Ok, I’m not going to lie: When the only seat left in your first college class is right beside a cute blonde girl, you can’t help but do a discrete fist pump. Granted, I was there for higher learning, not to worry about girls. Regardless, the next 12 weeks were made a lot easier sitting next to her; particularly since this carried over into 2 other classes that term as well.

It’s really interesting to look back on how a friendship grows. This is especially true in a scholastic environment, where in the case of workstation partners, you get a real close look at the other’s work. I got to see my newfound friend progress from simple Egyptian inspired communication design, to an ambitious Rococo poster, and finally the early beginnings of solid corporate branding.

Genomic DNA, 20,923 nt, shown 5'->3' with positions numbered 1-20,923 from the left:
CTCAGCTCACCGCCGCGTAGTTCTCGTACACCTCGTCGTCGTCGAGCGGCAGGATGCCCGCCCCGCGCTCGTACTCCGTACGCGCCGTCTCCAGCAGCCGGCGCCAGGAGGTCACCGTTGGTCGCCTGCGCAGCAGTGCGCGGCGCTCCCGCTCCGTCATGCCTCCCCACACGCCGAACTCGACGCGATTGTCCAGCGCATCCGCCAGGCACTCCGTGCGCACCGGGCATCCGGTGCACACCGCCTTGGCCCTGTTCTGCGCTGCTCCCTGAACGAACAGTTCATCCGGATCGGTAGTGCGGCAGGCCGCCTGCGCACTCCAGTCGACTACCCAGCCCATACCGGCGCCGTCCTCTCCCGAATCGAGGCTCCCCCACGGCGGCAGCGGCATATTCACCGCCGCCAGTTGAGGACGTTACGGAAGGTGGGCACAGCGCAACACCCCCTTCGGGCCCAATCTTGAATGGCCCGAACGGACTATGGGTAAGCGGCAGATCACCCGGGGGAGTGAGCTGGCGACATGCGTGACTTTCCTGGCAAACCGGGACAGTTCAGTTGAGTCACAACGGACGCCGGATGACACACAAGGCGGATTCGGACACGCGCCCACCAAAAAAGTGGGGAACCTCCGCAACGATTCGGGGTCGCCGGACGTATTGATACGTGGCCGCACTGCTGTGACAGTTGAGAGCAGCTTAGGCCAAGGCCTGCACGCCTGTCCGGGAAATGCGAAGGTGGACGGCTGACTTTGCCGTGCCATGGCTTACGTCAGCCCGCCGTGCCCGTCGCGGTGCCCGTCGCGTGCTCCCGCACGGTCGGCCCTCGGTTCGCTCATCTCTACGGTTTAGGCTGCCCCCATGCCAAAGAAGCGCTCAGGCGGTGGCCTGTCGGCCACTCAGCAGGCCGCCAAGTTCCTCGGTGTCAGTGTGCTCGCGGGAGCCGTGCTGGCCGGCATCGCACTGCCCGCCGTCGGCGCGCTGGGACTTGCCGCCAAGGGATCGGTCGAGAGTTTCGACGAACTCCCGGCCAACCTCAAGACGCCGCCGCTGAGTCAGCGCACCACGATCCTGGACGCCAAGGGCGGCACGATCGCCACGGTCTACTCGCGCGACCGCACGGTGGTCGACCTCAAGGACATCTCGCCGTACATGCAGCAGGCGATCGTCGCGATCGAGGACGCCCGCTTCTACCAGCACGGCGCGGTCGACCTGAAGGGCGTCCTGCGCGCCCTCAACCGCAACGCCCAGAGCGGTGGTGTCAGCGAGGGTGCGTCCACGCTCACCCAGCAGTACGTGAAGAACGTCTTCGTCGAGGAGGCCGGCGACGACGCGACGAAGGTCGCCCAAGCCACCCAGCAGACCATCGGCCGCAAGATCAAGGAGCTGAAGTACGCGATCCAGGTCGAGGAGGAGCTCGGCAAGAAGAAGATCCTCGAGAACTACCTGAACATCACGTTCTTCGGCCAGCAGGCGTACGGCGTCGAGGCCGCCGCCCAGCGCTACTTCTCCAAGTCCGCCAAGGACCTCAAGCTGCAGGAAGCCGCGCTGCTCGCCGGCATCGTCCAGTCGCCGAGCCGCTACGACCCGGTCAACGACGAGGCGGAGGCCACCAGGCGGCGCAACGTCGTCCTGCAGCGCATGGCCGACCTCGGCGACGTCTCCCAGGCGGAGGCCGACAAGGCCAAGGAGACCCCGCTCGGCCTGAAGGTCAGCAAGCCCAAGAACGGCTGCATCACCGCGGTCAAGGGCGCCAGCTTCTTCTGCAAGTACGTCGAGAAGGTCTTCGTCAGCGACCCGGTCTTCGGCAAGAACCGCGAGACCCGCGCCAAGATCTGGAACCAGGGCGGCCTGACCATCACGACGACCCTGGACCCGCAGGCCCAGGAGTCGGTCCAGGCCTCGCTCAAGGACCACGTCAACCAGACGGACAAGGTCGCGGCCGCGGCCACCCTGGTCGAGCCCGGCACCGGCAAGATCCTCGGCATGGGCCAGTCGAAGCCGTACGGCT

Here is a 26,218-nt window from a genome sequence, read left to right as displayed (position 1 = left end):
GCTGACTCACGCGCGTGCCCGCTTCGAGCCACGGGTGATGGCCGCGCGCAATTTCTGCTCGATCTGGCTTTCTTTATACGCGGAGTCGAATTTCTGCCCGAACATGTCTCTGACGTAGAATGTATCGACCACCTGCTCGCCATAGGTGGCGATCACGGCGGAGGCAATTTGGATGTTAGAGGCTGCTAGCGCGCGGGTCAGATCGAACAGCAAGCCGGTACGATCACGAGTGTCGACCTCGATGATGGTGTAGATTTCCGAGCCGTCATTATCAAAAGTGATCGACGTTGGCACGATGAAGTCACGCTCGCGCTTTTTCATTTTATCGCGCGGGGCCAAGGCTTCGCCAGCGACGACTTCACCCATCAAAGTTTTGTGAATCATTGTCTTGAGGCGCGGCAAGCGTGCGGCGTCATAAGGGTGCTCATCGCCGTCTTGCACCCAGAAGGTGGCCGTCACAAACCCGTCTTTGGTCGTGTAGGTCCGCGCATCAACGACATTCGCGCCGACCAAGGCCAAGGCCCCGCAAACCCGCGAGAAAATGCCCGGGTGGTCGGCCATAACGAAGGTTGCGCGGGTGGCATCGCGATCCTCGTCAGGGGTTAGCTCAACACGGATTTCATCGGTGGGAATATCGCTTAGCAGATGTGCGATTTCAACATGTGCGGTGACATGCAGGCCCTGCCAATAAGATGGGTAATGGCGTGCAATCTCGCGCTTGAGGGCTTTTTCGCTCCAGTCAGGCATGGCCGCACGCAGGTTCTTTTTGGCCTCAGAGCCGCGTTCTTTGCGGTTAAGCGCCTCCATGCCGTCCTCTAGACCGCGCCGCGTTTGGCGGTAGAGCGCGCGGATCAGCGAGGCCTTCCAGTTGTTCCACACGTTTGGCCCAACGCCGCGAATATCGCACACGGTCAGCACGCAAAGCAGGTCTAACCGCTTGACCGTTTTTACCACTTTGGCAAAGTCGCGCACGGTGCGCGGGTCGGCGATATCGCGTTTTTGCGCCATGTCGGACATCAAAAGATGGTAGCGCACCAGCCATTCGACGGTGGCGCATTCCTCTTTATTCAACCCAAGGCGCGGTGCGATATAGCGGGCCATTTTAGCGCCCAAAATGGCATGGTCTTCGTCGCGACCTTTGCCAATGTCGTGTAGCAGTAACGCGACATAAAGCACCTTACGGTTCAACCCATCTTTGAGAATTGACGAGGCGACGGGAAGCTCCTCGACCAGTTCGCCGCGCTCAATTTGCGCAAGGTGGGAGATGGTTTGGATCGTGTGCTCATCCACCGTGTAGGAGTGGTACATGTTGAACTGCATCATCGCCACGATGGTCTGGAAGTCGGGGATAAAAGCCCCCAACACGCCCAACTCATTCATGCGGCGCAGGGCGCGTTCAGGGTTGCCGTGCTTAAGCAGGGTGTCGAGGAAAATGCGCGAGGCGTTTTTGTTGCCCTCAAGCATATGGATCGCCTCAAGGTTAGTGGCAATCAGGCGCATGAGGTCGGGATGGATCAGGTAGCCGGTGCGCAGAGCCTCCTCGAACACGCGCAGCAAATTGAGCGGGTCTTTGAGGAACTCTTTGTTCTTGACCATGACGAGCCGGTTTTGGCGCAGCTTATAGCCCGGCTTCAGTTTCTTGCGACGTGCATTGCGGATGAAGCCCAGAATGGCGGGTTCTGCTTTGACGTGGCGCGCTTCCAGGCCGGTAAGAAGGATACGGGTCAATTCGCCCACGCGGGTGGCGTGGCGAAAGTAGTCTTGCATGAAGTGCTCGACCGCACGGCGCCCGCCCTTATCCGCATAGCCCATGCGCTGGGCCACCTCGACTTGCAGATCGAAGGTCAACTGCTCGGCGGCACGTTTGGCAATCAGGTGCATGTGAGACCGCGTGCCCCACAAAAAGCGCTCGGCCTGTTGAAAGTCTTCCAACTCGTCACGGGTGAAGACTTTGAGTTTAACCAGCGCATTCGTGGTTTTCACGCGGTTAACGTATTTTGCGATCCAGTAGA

In between all this, we’d talk about how Kiwis were simply better than Aussies. We’d make plans to see the Vancouver Art Gallery (accomplished a full year later), and generally vent about life and school. Seeing as how I was only a part time student, I would see her advance on to bigger and better things, getting a glimpse at was down the road for myself. It’s really heartwarming watching as someone’s skills, talent, and passions grow; even more so when they are a friend.

Eventually, the day would come for her graduation and portfolio show. Seeing all her hard work come to fruition was something that made me feel really prideful.

“That’s my friend, look how talented she is! She’s going to do big things!”

Of course, it didn’t take too long for her to find work within the industry. While it brought her to a new city and a new province, I couldn’t be more happy for her. It’s really easy to take for granted these opportunities to live and work in a new place, and I know she’s fully embracing it. Plus, it has given her a chance to experience my home town. Which I think is really cool when two people come from totally different places; it connects you just a little bit closer to that person.